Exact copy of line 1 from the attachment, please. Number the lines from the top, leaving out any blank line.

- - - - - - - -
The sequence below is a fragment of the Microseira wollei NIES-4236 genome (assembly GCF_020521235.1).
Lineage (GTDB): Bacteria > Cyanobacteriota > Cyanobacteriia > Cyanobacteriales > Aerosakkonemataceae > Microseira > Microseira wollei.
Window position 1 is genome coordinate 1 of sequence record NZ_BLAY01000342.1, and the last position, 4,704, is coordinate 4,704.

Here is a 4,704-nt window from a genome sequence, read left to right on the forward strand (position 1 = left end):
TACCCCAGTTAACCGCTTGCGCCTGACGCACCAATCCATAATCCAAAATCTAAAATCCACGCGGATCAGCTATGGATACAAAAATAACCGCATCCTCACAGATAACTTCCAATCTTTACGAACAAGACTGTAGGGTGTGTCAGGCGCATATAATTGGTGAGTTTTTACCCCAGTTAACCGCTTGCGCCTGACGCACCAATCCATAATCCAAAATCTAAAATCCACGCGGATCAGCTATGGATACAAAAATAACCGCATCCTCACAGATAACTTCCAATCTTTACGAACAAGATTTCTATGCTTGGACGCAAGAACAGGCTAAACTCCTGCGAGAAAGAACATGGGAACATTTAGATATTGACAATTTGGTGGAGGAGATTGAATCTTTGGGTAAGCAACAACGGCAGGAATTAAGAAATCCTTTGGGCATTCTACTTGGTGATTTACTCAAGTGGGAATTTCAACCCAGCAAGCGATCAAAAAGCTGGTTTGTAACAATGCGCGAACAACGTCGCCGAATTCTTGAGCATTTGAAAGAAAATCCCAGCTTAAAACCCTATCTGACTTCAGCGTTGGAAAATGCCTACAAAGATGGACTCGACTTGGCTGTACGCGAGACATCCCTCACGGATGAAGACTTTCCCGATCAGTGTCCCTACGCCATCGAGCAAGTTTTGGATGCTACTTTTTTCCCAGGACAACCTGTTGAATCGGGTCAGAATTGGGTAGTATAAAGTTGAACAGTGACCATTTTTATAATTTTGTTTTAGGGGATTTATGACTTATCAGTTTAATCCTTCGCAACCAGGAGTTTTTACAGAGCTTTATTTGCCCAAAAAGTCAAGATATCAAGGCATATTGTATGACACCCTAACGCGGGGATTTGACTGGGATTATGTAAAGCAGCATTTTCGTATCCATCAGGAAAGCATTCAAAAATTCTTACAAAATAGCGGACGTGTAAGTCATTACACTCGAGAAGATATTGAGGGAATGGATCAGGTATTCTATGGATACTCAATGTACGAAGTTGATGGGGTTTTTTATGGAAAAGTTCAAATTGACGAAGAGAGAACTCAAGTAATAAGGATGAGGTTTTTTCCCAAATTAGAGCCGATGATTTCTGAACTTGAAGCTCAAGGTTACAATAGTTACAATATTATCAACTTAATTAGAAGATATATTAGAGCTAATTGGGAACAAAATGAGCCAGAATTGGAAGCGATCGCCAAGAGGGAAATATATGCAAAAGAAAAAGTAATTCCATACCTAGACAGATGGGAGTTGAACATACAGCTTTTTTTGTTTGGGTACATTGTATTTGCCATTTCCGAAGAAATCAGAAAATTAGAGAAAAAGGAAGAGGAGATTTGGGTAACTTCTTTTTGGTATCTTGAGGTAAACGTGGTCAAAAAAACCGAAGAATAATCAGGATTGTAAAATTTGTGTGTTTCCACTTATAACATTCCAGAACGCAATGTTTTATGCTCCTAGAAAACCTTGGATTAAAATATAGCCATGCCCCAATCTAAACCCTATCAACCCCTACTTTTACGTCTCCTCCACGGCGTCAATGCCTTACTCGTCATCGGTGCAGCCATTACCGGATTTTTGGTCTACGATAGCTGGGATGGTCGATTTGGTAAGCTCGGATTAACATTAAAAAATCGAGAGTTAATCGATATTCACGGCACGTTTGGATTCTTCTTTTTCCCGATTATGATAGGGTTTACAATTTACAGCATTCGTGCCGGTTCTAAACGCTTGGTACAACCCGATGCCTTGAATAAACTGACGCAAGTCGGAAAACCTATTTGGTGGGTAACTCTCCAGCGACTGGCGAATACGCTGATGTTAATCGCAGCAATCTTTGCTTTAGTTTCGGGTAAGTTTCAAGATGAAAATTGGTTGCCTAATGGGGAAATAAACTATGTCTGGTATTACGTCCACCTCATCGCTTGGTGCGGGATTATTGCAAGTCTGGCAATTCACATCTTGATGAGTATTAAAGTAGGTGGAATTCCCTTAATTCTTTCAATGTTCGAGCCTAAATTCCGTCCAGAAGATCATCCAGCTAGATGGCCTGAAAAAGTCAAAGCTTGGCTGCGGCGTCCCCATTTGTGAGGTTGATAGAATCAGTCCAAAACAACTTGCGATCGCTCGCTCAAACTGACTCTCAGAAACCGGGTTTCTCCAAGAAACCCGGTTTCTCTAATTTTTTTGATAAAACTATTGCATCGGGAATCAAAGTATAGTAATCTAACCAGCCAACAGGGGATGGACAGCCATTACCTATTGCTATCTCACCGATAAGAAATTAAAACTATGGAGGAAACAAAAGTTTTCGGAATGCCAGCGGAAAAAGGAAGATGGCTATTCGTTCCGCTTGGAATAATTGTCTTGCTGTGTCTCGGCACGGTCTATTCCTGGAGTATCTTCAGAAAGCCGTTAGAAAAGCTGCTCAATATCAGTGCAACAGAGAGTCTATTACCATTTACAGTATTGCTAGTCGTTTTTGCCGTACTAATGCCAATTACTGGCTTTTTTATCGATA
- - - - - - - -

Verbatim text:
The sequence below is a fragment of the Microseira wollei NIES-4236 genome (assembly GCF_020521235.1).